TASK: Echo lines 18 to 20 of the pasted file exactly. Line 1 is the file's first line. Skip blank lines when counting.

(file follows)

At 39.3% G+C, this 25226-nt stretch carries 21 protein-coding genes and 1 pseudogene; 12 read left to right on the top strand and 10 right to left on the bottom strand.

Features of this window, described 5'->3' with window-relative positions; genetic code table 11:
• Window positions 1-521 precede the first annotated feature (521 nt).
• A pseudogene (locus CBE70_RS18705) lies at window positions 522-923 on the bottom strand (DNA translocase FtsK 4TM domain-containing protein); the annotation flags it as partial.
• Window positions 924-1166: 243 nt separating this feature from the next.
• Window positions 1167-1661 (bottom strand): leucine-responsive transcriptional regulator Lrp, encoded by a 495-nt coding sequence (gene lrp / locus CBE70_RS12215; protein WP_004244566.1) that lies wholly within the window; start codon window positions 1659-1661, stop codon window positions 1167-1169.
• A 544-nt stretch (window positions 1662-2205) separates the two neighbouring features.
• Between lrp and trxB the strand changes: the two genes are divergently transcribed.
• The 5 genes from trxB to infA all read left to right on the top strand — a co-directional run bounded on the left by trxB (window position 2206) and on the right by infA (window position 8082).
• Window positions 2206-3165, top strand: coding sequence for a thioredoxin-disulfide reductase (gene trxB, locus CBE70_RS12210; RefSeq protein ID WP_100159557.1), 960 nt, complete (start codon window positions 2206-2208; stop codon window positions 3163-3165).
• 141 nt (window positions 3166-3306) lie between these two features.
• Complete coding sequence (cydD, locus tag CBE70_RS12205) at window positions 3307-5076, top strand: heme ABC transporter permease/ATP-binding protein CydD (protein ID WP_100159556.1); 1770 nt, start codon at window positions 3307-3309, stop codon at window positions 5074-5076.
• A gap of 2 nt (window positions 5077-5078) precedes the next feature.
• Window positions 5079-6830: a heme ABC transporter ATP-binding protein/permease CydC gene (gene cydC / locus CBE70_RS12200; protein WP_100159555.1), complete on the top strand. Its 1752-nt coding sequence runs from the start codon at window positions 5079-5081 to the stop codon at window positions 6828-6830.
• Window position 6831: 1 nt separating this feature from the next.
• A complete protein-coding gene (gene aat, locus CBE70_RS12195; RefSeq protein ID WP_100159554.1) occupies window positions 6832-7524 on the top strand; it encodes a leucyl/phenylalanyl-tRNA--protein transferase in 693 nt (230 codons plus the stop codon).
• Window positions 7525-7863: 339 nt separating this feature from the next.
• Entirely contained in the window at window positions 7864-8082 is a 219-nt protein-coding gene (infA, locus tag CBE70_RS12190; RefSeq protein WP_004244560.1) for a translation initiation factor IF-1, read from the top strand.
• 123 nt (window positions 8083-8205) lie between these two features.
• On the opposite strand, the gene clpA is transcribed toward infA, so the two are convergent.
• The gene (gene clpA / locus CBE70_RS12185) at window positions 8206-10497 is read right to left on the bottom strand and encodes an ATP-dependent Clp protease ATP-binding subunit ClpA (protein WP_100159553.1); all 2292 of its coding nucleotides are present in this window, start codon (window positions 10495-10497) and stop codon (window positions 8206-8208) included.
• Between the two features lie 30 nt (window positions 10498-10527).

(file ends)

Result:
• Entirely contained in the window at window positions 7864-8082 is a 219-nt protein-coding gene (infA, locus tag CBE70_RS12190; RefSeq protein WP_004244560.1) for a translation initiation factor IF-1, read from the top strand.
• 123 nt (window positions 8083-8205) lie between these two features.
• On the opposite strand, the gene clpA is transcribed toward infA, so the two are convergent.